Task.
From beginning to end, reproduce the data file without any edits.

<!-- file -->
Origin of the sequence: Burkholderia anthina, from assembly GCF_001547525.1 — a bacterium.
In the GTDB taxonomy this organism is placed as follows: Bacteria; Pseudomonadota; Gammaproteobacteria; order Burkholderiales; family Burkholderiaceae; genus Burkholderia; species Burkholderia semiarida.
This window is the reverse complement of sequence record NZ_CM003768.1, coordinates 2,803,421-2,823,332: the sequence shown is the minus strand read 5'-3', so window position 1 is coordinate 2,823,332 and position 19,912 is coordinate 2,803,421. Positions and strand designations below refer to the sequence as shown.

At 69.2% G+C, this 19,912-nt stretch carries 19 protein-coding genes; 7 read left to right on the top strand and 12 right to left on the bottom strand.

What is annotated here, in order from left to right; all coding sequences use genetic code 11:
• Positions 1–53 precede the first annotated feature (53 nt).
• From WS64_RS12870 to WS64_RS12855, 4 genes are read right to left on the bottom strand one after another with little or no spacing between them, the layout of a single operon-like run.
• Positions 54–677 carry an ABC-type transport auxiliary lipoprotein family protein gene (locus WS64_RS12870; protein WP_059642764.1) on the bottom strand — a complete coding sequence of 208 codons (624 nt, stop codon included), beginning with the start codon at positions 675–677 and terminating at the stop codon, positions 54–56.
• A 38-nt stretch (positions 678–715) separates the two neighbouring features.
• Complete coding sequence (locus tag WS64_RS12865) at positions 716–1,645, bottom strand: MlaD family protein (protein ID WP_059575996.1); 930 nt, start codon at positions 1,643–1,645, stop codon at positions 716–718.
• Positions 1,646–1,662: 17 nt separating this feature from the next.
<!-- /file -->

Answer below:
Origin of the sequence: Burkholderia anthina, from assembly GCF_001547525.1 — a bacterium.
In the GTDB taxonomy this organism is placed as follows: Bacteria; Pseudomonadota; Gammaproteobacteria; order Burkholderiales; family Burkholderiaceae; genus Burkholderia; species Burkholderia semiarida.
This window is the reverse complement of sequence record NZ_CM003768.1, coordinates 2,803,421-2,823,332: the sequence shown is the minus strand read 5'-3', so window position 1 is coordinate 2,823,332 and position 19,912 is coordinate 2,803,421. Positions and strand designations below refer to the sequence as shown.

At 69.2% G+C, this 19,912-nt stretch carries 19 protein-coding genes; 7 read left to right on the top strand and 12 right to left on the bottom strand.

What is annotated here, in order from left to right; all coding sequences use genetic code 11:
• Positions 1–53 precede the first annotated feature (53 nt).
• From WS64_RS12870 to WS64_RS12855, 4 genes are read right to left on the bottom strand one after another with little or no spacing between them, the layout of a single operon-like run.
• Positions 54–677 carry an ABC-type transport auxiliary lipoprotein family protein gene (locus WS64_RS12870; protein WP_059642764.1) on the bottom strand — a complete coding sequence of 208 codons (624 nt, stop codon included), beginning with the start codon at positions 675–677 and terminating at the stop codon, positions 54–56.
• A 38-nt stretch (positions 678–715) separates the two neighbouring features.
• Complete coding sequence (locus tag WS64_RS12865) at positions 716–1,645, bottom strand: MlaD family protein (protein ID WP_059575996.1); 930 nt, start codon at positions 1,643–1,645, stop codon at positions 716–718.
• Positions 1,646–1,662: 17 nt separating this feature from the next.